Many of you will be familiar with both Holly Herndon and James Bridle - for different, but possibly overlapping, reasons. Both have a deep and sustained interest in artificial intelligence, human/machine interaction, anthropology, and of course aesthetics. Bristol‘s own Crack magazine, perhaps the nearest thing that we have in the UK to Pitchfork (and 1000 times better), interviewed Bridle and Herndon together late in August.
We've seen in the States over the last several years a slight shift in dialogue towards Silicon Valley ideology. I see this optimistic option, but then, even watching the Congressional hearings with Zuckerberg and just seeing the lack of technical understanding… that's when I become pessimistic. I wonder: without a broader political will how these things be shaped? Because right now they're being shaped by the market, by capitalism. And if we've learned anything from the last several decades, it's that capitalism is not equipped to deal with issues of climate change or ethics. So, how do we find that collective will to shape these conversations actually from the protocol level, from the very foundational level to steer the ship?Holly Herndon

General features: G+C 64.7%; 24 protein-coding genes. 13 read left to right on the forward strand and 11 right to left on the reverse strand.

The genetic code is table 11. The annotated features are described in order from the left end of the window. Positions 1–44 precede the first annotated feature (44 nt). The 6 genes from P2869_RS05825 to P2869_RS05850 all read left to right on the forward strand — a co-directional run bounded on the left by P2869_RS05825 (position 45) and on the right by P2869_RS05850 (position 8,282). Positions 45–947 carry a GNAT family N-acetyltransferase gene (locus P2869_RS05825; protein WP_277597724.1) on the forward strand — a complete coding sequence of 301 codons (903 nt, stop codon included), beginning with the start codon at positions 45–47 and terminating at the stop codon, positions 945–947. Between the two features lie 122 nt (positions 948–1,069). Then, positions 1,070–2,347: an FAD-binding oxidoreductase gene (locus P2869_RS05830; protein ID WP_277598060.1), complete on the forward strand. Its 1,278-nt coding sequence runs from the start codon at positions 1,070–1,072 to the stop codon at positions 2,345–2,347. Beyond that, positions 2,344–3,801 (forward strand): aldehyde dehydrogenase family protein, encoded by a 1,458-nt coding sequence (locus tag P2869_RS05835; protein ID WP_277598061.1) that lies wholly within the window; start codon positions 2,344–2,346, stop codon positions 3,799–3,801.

You don‘t really need us to tell you that this is an excellent read and, yes, you should be paying attention to both interviewees, collectively or otherwise.